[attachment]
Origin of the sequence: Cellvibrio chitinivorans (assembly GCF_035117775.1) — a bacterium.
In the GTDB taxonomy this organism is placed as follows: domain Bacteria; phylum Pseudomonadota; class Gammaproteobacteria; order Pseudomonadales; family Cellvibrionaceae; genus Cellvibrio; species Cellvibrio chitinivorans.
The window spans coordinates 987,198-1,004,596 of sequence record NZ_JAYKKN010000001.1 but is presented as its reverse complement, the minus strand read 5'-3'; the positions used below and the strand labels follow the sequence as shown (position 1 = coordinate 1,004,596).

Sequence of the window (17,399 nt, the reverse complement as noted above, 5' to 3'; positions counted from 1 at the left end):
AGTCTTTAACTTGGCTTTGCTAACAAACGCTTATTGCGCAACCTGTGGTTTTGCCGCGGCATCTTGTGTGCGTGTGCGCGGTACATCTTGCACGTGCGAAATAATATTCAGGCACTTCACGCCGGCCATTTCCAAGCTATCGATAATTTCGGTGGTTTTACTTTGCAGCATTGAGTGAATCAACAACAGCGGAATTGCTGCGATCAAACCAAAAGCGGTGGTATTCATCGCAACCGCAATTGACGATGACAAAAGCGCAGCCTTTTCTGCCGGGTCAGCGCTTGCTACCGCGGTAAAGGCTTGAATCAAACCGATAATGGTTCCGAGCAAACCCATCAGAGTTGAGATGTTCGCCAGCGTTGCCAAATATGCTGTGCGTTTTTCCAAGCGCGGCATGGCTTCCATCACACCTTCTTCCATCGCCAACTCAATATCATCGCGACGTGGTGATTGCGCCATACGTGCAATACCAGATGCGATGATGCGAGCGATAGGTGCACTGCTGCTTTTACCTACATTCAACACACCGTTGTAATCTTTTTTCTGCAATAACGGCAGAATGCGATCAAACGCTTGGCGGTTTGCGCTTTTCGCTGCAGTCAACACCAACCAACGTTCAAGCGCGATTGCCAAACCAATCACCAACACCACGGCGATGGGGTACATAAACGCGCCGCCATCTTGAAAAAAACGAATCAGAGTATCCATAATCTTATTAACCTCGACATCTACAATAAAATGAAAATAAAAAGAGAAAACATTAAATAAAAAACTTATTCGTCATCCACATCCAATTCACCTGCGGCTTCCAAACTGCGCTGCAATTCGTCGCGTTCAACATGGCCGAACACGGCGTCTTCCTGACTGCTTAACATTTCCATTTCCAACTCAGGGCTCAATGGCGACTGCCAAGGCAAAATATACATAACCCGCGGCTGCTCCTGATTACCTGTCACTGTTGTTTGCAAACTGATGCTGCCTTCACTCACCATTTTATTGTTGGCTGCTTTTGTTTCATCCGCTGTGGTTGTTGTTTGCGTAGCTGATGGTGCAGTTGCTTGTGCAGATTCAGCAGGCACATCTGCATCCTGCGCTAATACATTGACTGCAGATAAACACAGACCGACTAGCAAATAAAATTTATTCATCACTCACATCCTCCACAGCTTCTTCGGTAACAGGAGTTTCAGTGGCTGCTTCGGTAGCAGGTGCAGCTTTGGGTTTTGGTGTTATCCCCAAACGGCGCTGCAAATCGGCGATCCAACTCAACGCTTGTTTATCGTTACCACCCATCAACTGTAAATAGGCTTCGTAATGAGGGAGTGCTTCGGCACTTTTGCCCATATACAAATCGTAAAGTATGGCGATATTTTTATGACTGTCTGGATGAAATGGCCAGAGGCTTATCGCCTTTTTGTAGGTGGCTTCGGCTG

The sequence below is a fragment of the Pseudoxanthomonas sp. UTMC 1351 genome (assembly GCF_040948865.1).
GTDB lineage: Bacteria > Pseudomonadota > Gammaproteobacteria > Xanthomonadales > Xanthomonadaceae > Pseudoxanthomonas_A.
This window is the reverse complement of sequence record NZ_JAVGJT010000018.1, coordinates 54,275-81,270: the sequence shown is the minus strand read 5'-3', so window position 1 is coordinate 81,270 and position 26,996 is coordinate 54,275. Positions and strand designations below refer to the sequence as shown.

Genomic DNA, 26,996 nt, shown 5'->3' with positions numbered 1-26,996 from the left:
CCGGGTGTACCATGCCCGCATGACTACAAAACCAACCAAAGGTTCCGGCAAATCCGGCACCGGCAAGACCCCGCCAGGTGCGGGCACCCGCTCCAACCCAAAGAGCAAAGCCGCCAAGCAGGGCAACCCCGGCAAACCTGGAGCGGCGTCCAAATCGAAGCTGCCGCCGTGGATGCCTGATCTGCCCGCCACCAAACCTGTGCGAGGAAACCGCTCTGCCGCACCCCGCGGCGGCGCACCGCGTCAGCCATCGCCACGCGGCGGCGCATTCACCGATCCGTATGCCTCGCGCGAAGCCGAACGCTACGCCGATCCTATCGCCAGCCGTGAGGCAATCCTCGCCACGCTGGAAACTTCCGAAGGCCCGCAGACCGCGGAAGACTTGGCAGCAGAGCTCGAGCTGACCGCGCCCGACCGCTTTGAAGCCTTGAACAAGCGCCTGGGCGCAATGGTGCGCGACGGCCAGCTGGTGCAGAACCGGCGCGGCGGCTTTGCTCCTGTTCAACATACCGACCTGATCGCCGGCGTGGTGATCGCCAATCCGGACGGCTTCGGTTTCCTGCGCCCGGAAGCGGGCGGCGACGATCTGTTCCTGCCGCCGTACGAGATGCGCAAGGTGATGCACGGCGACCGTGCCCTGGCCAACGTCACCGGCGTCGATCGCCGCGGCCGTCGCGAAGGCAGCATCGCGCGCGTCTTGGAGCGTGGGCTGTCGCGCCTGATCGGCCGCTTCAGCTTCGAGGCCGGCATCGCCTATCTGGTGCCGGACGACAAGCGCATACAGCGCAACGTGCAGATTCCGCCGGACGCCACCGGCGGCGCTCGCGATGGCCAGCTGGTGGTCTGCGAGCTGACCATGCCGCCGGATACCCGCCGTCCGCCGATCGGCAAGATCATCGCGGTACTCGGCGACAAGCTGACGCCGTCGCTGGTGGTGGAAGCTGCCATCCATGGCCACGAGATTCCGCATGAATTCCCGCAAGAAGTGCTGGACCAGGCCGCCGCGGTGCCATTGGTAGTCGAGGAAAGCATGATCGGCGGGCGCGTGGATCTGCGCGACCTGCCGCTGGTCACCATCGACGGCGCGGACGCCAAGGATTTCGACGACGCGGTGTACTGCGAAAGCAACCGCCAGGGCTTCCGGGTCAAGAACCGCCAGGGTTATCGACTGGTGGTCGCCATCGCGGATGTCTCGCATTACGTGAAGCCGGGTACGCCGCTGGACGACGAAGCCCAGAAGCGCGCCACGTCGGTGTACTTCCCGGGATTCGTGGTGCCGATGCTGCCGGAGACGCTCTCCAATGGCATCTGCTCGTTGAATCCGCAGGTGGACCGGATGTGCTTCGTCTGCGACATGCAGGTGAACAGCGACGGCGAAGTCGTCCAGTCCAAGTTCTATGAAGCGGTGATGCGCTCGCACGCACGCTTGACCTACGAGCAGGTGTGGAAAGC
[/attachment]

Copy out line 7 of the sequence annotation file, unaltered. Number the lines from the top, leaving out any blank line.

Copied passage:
GTDB lineage: Bacteria > Pseudomonadota > Gammaproteobacteria > Xanthomonadales > Xanthomonadaceae > Pseudoxanthomonas_A.